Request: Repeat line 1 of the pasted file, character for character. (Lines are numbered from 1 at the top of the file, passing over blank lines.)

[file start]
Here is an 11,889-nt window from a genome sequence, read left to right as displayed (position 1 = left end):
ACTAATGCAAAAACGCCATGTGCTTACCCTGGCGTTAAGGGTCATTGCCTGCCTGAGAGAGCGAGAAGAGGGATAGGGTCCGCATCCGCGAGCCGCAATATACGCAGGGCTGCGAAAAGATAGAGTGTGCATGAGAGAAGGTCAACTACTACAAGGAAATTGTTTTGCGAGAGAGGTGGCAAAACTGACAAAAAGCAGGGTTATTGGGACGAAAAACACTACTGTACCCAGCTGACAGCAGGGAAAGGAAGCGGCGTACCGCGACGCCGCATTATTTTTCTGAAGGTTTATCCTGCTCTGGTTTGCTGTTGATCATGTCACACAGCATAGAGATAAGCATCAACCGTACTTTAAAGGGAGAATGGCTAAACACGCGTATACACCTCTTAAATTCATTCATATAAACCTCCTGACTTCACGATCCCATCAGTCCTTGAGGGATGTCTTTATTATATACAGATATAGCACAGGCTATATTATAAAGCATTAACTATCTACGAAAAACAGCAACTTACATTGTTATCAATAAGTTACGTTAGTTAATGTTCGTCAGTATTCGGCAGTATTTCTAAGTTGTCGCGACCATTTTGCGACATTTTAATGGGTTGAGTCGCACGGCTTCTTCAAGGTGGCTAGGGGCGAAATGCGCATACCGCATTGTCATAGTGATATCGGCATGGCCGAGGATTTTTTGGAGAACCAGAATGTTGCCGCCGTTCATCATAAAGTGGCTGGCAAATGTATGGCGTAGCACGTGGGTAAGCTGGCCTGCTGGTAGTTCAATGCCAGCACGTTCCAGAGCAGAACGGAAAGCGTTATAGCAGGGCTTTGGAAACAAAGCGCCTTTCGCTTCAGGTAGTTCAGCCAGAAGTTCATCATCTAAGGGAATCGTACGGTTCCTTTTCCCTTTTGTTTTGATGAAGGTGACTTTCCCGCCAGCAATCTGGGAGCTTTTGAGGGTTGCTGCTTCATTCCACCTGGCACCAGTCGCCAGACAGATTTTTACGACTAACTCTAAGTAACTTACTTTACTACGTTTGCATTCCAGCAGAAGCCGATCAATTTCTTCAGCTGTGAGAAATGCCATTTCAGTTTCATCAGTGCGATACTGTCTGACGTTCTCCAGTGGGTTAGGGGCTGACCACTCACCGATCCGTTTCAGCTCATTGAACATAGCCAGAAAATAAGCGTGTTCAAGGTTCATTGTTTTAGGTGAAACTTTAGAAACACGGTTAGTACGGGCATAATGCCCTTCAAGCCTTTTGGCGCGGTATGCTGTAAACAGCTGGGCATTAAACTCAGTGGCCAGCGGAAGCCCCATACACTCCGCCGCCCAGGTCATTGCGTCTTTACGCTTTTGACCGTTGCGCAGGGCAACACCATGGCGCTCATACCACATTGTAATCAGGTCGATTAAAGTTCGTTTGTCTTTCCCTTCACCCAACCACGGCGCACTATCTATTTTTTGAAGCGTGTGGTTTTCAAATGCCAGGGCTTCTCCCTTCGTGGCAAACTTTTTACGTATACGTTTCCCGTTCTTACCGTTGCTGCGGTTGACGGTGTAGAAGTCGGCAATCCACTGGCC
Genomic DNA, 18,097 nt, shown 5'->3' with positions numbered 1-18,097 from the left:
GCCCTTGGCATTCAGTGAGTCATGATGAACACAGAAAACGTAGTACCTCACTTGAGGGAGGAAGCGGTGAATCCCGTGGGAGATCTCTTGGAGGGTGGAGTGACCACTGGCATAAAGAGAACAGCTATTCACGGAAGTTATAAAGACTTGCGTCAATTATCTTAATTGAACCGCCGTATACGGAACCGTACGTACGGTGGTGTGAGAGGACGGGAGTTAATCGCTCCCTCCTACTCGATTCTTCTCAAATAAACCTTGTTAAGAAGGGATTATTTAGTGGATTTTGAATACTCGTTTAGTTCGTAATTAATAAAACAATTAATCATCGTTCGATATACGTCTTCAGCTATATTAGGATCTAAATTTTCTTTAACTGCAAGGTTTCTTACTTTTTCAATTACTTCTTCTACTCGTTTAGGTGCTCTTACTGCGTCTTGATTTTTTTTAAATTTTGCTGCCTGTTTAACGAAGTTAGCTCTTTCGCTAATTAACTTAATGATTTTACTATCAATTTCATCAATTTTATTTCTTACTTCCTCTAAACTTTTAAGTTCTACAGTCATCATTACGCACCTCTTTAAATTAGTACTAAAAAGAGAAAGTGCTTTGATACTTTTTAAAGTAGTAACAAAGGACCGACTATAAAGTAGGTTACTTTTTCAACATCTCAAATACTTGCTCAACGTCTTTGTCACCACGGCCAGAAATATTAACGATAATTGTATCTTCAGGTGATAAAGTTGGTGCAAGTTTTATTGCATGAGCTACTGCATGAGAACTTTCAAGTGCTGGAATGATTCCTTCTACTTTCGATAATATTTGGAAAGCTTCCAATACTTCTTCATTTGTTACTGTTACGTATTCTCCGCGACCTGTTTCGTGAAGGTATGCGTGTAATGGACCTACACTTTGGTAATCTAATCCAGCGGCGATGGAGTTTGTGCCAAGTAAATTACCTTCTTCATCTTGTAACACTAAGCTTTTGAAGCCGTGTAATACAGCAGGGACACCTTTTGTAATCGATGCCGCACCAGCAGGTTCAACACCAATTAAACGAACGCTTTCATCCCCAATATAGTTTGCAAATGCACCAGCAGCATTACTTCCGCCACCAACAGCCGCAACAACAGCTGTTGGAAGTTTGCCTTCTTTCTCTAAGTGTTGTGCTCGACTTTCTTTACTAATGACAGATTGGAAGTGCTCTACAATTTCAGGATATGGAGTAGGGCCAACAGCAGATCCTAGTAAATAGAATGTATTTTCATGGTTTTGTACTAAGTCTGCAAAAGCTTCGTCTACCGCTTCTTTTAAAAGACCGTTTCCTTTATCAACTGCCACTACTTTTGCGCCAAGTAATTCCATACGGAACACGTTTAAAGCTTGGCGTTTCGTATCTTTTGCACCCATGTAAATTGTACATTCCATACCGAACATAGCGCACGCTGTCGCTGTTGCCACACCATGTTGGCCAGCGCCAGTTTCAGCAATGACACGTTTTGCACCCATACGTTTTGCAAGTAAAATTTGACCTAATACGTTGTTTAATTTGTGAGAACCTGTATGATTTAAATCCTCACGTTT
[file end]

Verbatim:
Here is an 11,889-nt window from a genome sequence, read left to right as displayed (position 1 = left end):